Why this is important

Much of what I have to say is common sense, but when we as writers are so excited about books it is easy to forget these three simple rules. In this blog post I’m going to talk about three things you need to remember during your ongoing fundraising efforts: practice transparency, don’t overask, and be sincere with your donors.  


Raising money is a skill unto itself. Constant communication is the hardest part of your ongoing crowdfunding campaign. Until your books take off and you’re making that 20kto50k, then grassroots fundraising may be the way to supplement your income. Building the trust to make your $100 into $1,000 is a long process.

Transparency with finances is a simple enough concept that applies to other facets of our lives. We demand transparency from lawmakers about our tax dollars. We demand transparency in our offices. And we demand transparency in dollars donated. This last point is important because donors are giving money to you out of the goodness of their hearts and because they believe in your mission to create art.

First, although you are not a certified 501(3) non-profit that is required to produce quarterly reports if you receive grants, it is best to act like you are. Your donors gave money for a specific purpose: to support your art. Sometimes, they have given for even more specific purposes, such as a new book. Your goal may be to “make a living from writing” but you will see more results with detailed goals such as “use 10% of my Patreon income for paid social campaign.” While there is nothing wrong with wanting to make a living from Patreon tips, it is one thing to use that money to fund something unrelated to your writing.

Second, it is financially wise to put what donations you do receive back into your business when you are starting out. Use funds for general operating costs (website, ISBN, Scrivener, etc), use funds for marketing (Amazon ads, social ads), use funds for artwork (cover art, interior art, swag for rewards).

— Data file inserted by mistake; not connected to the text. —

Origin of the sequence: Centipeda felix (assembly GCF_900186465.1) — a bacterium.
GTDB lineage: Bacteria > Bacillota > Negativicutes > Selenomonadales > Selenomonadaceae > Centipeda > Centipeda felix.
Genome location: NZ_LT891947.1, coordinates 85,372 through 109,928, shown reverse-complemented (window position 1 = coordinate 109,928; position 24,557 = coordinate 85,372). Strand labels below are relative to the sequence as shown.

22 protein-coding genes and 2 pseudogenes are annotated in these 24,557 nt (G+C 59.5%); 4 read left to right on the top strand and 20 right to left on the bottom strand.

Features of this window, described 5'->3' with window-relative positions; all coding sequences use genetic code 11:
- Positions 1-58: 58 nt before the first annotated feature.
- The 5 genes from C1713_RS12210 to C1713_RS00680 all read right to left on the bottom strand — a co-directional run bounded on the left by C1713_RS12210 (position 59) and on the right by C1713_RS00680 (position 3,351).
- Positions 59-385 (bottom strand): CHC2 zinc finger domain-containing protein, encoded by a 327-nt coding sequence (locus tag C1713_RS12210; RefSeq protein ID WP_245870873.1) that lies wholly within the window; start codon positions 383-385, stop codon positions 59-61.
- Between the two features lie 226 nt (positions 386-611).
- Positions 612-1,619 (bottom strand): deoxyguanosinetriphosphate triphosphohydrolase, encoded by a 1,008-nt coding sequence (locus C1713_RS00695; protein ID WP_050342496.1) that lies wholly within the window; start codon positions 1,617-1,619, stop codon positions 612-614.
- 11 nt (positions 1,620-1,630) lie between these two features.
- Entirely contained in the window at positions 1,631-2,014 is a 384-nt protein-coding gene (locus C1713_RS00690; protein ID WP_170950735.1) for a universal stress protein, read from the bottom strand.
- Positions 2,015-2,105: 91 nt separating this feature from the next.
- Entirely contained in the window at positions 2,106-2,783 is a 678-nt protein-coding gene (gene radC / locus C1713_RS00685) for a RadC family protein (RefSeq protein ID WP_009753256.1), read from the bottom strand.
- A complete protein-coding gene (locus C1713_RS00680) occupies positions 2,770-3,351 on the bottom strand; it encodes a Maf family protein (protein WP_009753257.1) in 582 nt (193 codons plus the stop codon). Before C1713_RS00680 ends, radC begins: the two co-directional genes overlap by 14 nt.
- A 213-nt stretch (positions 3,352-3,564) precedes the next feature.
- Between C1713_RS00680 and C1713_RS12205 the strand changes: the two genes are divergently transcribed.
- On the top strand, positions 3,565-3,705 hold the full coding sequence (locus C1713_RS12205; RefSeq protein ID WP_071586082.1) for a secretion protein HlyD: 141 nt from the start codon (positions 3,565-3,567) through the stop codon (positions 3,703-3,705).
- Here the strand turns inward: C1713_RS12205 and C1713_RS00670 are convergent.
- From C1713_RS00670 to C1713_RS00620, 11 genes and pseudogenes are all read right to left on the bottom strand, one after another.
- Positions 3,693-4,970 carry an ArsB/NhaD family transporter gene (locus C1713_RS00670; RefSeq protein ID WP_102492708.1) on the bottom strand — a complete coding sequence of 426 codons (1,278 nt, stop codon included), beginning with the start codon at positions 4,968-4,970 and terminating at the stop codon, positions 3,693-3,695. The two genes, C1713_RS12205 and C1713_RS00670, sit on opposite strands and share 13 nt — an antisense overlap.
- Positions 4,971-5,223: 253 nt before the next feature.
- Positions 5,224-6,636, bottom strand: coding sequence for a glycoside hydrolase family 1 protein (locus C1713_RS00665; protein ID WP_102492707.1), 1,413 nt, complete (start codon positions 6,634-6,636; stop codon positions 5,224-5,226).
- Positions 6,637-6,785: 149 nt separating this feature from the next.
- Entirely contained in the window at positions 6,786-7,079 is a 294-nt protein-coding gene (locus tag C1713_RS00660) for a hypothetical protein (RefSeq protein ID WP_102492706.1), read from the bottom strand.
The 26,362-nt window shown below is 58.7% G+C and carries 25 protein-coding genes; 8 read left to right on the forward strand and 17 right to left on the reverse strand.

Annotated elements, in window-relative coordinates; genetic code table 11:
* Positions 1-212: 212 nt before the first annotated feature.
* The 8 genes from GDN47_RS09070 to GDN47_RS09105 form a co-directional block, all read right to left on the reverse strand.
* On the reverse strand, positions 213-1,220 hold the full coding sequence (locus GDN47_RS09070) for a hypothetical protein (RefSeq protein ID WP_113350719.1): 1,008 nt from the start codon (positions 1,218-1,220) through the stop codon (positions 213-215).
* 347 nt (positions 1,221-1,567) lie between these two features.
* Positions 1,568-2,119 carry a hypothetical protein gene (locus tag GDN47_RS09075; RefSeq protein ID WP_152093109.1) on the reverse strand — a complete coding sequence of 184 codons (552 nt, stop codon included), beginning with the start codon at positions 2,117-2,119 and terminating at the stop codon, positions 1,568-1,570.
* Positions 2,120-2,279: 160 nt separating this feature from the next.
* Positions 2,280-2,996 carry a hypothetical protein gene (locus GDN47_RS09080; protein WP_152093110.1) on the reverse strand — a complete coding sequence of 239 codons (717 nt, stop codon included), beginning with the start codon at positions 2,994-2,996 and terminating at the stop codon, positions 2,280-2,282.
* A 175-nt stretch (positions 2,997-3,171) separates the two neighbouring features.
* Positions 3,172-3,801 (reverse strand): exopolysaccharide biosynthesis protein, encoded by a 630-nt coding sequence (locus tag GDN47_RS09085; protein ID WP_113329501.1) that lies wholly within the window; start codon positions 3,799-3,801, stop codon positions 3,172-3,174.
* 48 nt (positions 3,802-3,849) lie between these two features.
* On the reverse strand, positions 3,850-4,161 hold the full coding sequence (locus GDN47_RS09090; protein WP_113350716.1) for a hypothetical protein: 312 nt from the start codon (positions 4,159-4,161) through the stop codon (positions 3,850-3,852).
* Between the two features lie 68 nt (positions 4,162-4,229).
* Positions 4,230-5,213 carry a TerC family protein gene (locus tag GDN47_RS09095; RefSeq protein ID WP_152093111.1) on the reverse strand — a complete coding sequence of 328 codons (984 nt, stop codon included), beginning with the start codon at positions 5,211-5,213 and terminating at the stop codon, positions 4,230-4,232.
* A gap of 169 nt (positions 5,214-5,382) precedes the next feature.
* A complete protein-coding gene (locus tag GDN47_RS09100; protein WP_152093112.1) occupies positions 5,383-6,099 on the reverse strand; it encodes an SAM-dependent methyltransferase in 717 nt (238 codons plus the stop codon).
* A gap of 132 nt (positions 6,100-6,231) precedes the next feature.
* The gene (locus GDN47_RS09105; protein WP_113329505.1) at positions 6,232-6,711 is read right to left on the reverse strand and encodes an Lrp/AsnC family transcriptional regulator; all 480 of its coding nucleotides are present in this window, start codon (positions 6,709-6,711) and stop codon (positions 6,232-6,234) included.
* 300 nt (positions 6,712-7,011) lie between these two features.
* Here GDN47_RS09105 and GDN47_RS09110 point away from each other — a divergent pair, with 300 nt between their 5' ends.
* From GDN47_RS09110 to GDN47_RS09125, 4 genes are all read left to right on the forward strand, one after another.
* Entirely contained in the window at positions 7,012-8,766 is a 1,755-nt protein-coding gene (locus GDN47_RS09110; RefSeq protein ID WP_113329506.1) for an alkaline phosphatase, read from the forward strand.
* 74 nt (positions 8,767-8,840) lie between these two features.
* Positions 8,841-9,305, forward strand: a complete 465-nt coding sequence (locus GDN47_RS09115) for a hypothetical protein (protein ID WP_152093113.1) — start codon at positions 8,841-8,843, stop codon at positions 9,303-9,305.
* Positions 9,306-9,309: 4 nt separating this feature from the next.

Third, don’t lie to people about what you are doing with the money. If you were given money for a specific project don’t turn around and misappropriate the funds. That is not honoring the donor’s intention and makes you look unprofessional. Imagine if you gave money for a scholarship and you are overjoyed to know that you are sending a student to school. Then imagine that someone from the organization calls you to say well, we don’t need scholarship money but actually need to put the final brick in the new building. Does that align with your personal values of goodwill? Likewise, say you have multiple pen names and one of your thriller fans donates to your Kickstarter campaign for your upcoming murder mystery novel. Perhaps you have a larger audience for your thrillers than your steamy romances, so you decide to move some of that money overflowing from your thriller campaign to your upcoming romance book. Can you technically do that as the owner of your business? Of course, you can. Is it a service to your thriller fans to fund something they did not sign up for? No.

Lying to your donors and lying to yourself about the money is a good way to mix up your finances and your financial statements. If you must move money to fund another project, then what does that tell you about which of your pen names are performing better?


Have you ever been annoyed when you receive several emails asking you to donate to a cause or to buy something at an upcoming sale? Bet you didn’t like being bombarded with phone calls and emails in a short span of time. This is called donor fatigue and it is a very real issue with crowdfunding campaigns.